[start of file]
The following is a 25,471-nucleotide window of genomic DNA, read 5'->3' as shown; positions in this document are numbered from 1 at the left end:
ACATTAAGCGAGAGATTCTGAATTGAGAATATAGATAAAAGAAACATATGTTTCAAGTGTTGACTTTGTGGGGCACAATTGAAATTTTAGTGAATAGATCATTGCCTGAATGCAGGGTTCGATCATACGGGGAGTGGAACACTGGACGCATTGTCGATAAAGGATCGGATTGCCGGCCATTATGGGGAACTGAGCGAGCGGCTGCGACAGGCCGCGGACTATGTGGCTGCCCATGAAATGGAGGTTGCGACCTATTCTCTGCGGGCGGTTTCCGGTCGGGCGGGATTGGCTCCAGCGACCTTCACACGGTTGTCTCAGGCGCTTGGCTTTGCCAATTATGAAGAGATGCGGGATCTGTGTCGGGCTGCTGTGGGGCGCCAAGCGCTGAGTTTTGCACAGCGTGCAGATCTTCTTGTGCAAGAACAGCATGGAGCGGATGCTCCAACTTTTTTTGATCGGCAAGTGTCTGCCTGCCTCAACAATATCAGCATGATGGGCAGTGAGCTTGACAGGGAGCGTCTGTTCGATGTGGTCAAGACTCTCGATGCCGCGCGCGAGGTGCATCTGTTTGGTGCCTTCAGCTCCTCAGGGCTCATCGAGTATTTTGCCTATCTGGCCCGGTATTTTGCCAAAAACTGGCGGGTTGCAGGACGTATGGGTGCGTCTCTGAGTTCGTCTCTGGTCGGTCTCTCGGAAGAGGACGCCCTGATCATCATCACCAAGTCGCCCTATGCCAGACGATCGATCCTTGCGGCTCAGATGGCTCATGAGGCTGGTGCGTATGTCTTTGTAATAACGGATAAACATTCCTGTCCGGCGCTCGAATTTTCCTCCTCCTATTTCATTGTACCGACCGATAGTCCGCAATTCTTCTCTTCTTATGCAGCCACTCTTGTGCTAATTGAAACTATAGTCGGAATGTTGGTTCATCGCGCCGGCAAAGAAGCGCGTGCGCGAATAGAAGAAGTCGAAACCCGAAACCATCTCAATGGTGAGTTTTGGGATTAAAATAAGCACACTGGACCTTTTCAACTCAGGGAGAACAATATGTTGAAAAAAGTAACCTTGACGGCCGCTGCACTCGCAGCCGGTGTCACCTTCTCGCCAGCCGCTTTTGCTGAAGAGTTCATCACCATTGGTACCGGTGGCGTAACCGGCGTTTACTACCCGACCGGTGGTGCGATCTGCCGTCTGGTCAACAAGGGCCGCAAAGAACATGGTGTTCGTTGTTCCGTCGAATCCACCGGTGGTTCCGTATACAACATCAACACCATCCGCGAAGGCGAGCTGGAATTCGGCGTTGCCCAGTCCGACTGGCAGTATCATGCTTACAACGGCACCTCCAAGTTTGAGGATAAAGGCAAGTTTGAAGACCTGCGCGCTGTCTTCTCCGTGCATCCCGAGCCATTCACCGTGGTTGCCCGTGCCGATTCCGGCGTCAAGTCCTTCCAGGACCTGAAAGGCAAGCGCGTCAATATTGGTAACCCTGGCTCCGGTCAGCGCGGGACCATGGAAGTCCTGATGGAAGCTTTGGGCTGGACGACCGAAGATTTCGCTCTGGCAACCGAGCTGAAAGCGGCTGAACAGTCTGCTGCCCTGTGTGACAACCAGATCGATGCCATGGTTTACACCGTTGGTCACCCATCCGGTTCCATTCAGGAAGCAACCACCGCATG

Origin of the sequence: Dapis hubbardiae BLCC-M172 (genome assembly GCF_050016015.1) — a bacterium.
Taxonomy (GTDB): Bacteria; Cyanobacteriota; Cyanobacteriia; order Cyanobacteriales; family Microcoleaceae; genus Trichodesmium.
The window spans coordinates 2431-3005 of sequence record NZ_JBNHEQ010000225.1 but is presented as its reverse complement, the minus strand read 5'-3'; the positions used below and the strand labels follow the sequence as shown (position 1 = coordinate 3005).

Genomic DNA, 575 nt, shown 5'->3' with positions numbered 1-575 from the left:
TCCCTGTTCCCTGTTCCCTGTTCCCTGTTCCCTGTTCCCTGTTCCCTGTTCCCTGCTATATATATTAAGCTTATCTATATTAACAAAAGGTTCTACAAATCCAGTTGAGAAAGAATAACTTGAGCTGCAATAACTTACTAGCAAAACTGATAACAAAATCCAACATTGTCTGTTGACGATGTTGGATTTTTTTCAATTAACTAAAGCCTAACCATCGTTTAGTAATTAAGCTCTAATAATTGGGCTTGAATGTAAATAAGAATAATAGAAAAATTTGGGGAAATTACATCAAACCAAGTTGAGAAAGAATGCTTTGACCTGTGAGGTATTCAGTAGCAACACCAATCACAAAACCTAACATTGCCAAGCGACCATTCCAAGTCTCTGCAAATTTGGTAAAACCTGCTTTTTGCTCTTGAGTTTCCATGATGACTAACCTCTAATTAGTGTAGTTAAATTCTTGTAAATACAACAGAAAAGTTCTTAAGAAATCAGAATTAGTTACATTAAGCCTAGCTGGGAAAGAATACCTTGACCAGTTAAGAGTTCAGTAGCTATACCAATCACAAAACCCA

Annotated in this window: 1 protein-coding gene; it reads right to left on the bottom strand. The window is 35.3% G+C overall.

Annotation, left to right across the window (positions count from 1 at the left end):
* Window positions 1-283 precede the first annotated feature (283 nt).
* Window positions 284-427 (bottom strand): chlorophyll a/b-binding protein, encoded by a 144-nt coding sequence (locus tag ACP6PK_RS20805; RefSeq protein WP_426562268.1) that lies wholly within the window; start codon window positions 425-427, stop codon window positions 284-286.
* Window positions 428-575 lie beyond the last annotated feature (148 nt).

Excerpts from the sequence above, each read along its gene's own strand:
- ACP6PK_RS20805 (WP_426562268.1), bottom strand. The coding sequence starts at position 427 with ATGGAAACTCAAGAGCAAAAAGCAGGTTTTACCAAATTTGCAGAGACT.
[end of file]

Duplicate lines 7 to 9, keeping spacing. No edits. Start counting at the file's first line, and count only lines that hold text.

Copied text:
TCCCTGTTCCCTGTTCCCTGTTCCCTGTTCCCTGTTCCCTGTTCCCTGTTCCCTGCTATATATATTAAGCTTATCTATATTAACAAAAGGTTCTACAAATCCAGTTGAGAAAGAATAACTTGAGCTGCAATAACTTACTAGCAAAACTGATAACAAAATCCAACATTGTCTGTTGACGATGTTGGATTTTTTTCAATTAACTAAAGCCTAACCATCGTTTAGTAATTAAGCTCTAATAATTGGGCTTGAATGTAAATAAGAATAATAGAAAAATTTGGGGAAATTACATCAAACCAAGTTGAGAAAGAATGCTTTGACCTGTGAGGTATTCAGTAGCAACACCAATCACAAAACCTAACATTGCCAAGCGACCATTCCAAGTCTCTGCAAATTTGGTAAAACCTGCTTTTTGCTCTTGAGTTTCCATGATGACTAACCTCTAATTAGTGTAGTTAAATTCTTGTAAATACAACAGAAAAGTTCTTAAGAAATCAGAATTAGTTACATTAAGCCTAGCTGGGAAAGAATACCTTGACCAGTTAAGAGTTCAGTAGCTATACCAATCACAAAACCCA

Annotated in this window: 1 protein-coding gene; it reads right to left on the bottom strand. The window is 35.3% G+C overall.

Annotation, left to right across the window (positions count from 1 at the left end):